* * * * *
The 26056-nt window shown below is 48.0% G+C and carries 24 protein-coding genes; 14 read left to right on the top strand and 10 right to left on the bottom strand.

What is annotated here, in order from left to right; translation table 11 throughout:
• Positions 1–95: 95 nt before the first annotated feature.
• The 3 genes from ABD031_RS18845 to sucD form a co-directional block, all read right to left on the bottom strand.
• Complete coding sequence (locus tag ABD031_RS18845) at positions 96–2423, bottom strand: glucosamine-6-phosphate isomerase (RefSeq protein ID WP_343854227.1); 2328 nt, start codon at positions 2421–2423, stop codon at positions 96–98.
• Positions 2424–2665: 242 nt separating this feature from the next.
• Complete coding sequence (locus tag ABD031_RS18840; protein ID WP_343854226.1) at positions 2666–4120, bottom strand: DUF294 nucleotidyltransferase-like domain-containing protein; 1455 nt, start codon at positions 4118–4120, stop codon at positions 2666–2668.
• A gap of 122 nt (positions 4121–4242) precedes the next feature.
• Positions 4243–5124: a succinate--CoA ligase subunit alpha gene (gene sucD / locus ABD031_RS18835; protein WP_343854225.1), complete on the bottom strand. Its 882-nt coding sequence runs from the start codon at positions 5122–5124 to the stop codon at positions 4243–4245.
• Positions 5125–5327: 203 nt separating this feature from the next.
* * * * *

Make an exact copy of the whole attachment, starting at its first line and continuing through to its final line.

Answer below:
The 26056-nt window shown below is 48.0% G+C and carries 24 protein-coding genes; 14 read left to right on the top strand and 10 right to left on the bottom strand.

What is annotated here, in order from left to right; translation table 11 throughout:
• Positions 1–95: 95 nt before the first annotated feature.
• The 3 genes from ABD031_RS18845 to sucD form a co-directional block, all read right to left on the bottom strand.
• Complete coding sequence (locus tag ABD031_RS18845) at positions 96–2423, bottom strand: glucosamine-6-phosphate isomerase (RefSeq protein ID WP_343854227.1); 2328 nt, start codon at positions 2421–2423, stop codon at positions 96–98.
• Positions 2424–2665: 242 nt separating this feature from the next.
• Complete coding sequence (locus tag ABD031_RS18840; protein ID WP_343854226.1) at positions 2666–4120, bottom strand: DUF294 nucleotidyltransferase-like domain-containing protein; 1455 nt, start codon at positions 4118–4120, stop codon at positions 2666–2668.
• A gap of 122 nt (positions 4121–4242) precedes the next feature.
• Positions 4243–5124: a succinate--CoA ligase subunit alpha gene (gene sucD / locus ABD031_RS18835; protein WP_343854225.1), complete on the bottom strand. Its 882-nt coding sequence runs from the start codon at positions 5122–5124 to the stop codon at positions 4243–4245.
• Positions 5125–5327: 203 nt separating this feature from the next.